Tube settlers capture the fine particles, allowing the larger ones to travel to the bottom of the clarifier in a more uniform form. The fine particles build up into a larger mass that then slides down the tube channels. The decrease in solids present in the outflow enables a reduced clarifier footprint. Some applications use tubes made of polyvinyl chloride or another plastic; this affords cost savings and also sometimes improves performance.
An inclined-plate or “lamella” clarifier uses inclined plates for the settling process and solid separation. These inclined plates provide a large effective settling area for a small footprint.
A typical design consists of a series of inclined plates inside a vessel. The liquid stream enters from the top of the vessel and flows down a feed channel underneath the inclined plates; liquid then flows up inside the clarifier between the inclined plates. During this time, solids settle onto the plates and eventually fall to the bottom of the vessel. At the bottom of the vessel, a hopper or funnel collects these particles as sludge. Sludge may be continuously or intermittently discharged. Above the inclined plates all particles have settled, producing clarified liquid that is drawn off into an outlet channel by weir. The clarified liquid exits the system in an outlet stream.
Inclined-plate clarifiers are ideal for applications involving fine-sized solids whose loading varies. Such units are more common than conventional clarifiers at certain industrial sites due to their smaller footprint and better overall cost. The units also often are favored for revamp and renovation projects.
One specific application is at the pretreatment stage for liquid entering some filters. Indeed, inclined-plate clarifiers are considered one of the best options for pretreatment ahead of membrane filters. Their all-steel design means the chance that part of the inclined plate will chip off and be carried over into the filter is low, especially compared to tube settlers constructed of plastic or large concrete body conventional clarifiers. Moreover, lamella clarifiers can maintain the required liquid quality to the membrane filters far better than other designs.
In general, a key advantage of inclined-plate clarifiers over other clarifying systems is the large effective settling area created by the use of the inclined plates. This improves the operating conditions of clarifiers in a number of ways. The unit is more compact, usually requiring only 60–75% of the area of clarifiers operating without inclined plates. Therefore, a lamella clarifier system is preferred where site footprint constraints are a concern. The reduced required area may allow the clarifiers to be located inside, avoiding the common problem of clogging faced by outdoor equipment due to blowing debris accumulation. This is a great advantage for some applications. Operation within an enclosed space also enables better control of operating temperature and pressure as well as overall operating conditions. The inclined plates mean the clarifier can operate with an overflow rate two to four times that of traditional clarifiers — allowing a greater influent flow rate and, thus, a more-time-efficient clarification process.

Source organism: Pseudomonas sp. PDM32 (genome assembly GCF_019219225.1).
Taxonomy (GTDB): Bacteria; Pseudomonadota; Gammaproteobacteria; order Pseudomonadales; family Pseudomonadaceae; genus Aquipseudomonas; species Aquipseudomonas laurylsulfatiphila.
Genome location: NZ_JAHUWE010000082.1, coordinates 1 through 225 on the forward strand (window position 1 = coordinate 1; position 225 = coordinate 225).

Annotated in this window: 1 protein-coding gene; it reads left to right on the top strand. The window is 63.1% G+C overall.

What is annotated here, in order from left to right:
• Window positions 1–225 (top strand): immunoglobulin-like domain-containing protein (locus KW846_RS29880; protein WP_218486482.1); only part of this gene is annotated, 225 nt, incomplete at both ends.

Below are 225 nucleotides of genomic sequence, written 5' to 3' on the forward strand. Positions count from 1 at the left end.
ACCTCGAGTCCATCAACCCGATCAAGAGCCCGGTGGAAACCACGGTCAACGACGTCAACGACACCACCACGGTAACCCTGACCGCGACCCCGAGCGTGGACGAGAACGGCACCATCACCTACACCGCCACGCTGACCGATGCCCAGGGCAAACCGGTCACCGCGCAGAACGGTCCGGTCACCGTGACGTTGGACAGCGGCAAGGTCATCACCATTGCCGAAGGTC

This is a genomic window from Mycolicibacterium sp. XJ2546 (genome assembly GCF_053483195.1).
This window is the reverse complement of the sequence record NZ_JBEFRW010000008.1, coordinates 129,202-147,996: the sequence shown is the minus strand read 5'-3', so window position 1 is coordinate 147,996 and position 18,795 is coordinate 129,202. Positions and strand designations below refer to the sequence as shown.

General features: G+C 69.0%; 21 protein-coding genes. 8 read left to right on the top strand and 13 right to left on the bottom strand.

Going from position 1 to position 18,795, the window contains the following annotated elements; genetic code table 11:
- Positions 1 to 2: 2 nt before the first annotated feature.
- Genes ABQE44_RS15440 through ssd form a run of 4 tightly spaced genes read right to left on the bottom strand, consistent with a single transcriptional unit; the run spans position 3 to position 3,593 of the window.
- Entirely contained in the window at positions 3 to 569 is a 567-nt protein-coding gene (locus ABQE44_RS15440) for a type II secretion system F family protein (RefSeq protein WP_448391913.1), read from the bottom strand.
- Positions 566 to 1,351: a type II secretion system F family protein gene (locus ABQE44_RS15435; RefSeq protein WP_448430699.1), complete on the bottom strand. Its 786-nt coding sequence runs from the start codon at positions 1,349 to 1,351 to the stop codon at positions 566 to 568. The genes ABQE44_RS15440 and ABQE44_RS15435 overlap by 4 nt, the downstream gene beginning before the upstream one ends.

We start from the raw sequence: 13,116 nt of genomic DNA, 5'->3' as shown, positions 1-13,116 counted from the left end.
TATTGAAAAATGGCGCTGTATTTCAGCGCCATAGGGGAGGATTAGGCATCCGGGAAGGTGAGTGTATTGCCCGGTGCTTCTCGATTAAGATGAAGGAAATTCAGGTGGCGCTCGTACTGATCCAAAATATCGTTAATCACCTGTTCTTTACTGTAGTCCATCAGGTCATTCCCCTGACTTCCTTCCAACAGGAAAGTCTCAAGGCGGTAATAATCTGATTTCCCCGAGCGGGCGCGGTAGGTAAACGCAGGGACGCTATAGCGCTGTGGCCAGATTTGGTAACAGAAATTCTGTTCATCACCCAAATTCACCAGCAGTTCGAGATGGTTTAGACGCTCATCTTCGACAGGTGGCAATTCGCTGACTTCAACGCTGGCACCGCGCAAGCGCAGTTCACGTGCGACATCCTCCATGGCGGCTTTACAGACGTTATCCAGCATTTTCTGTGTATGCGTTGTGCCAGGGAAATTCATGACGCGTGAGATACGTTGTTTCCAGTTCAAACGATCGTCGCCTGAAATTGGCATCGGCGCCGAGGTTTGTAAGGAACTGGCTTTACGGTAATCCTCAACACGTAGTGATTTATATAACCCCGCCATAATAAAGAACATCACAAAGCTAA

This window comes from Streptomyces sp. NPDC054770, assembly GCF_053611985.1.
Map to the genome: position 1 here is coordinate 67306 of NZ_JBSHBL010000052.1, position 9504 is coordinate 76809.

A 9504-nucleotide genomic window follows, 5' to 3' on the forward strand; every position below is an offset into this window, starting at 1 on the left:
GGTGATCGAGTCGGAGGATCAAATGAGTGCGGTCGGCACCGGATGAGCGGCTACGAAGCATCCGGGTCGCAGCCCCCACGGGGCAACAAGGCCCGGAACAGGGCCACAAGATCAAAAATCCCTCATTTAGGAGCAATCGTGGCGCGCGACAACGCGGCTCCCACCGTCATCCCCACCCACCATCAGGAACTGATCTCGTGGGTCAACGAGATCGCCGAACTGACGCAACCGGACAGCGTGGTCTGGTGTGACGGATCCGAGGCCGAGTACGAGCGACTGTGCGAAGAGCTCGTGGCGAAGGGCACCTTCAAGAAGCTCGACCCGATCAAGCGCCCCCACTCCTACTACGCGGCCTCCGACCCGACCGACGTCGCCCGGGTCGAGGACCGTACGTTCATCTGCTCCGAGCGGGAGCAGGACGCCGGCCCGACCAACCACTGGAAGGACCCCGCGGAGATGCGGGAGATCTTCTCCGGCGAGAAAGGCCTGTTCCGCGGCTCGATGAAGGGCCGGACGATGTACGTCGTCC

Inclined-plate clarifiers boast a simple design without any moving parts. Thus, the units have a much lower propensity for mechanical failure than other clarifiers, which results in safer and more reliable operation. In addition, these devices usually don’t require use of chemicals for the clarifications and solid separation. So, they can act as pretreatment for delicate filter processes.
While inclined-plate clarifiers can overcome many difficulties encountered by the use of more traditional clarifiers, they do pose some disadvantages. Lamella clarifiers can’t treat most raw liquid mixtures, which need some pretreatment (e.g., fine screening) to remove materials that could decrease separation efficiency. In addition, the layout of the clarifier creates extra turbulence as the liquid turns a corner from the feed to the inclined plates. This area of increased turbulence coincides with the sludge collection point and the flowing liquid can cause some re-suspension of solids while simultaneously diluting the sludge. This results in the need for further treatment to remove the excess moisture from the sludge. Clarifier inlets and discharge should be designed to distribute flow evenly.
Regular maintenance is required because sludge flows down the inclined plates, leaving them dirty. Frequent cleaning helps prevent uneven flow distribution that reduces the efficiency of the process. The closely packed plates make the cleaning difficult. However, removable and independently supported plates can be installed. A number of proprietary inclined-plate clarifier designs exist. Inclined plates may be based on circular, hexagonal or rectangular tubes. As a rough guideline, plate spacing typically is around 50 mm and plate length is 1–2.5 m. The minimum plate pitch is about 10°. Pitches between 45° and 70° allow for self-cleaning. Lower pitches require cleaning via backwash of liquid flow.
Overall, while inclined-plate clarifiers may offer cost, footprint or performance advantages for specific applications, they are not as good an option as conventional clarifiers for most services.
A Specific Application
Let’s consider a brine clarifier (brine settler) for a chemical plant. The density of brine was around 1.18 times that of water; feed solid was around 1,000 ppm; liquid feed flow was estimated at about 50 m3/h. This led to the selection of a circular-type conventional clarifier. It was targeted to produce overflow liquid with around 30 ppm or less of solids. In other words, 97% of solids should settle in the clarifier and only 3% (or less) of solids should leave with the treated overflow liquid. The brine clarifier has a 17-m diameter, around 5.5-m elevation, about 10-m overall elevation, and a 6° bottom slope. It was fabricated from carbon steel and lined with 5 mm of rubber for corrosion protection; its roof was made from fiber-reinforced polymer. It provides a retention time of around 17 hours.
AMIN ALMASI is a rotating equipment consultant based in Sydney, Australia. Email him at email@example.com.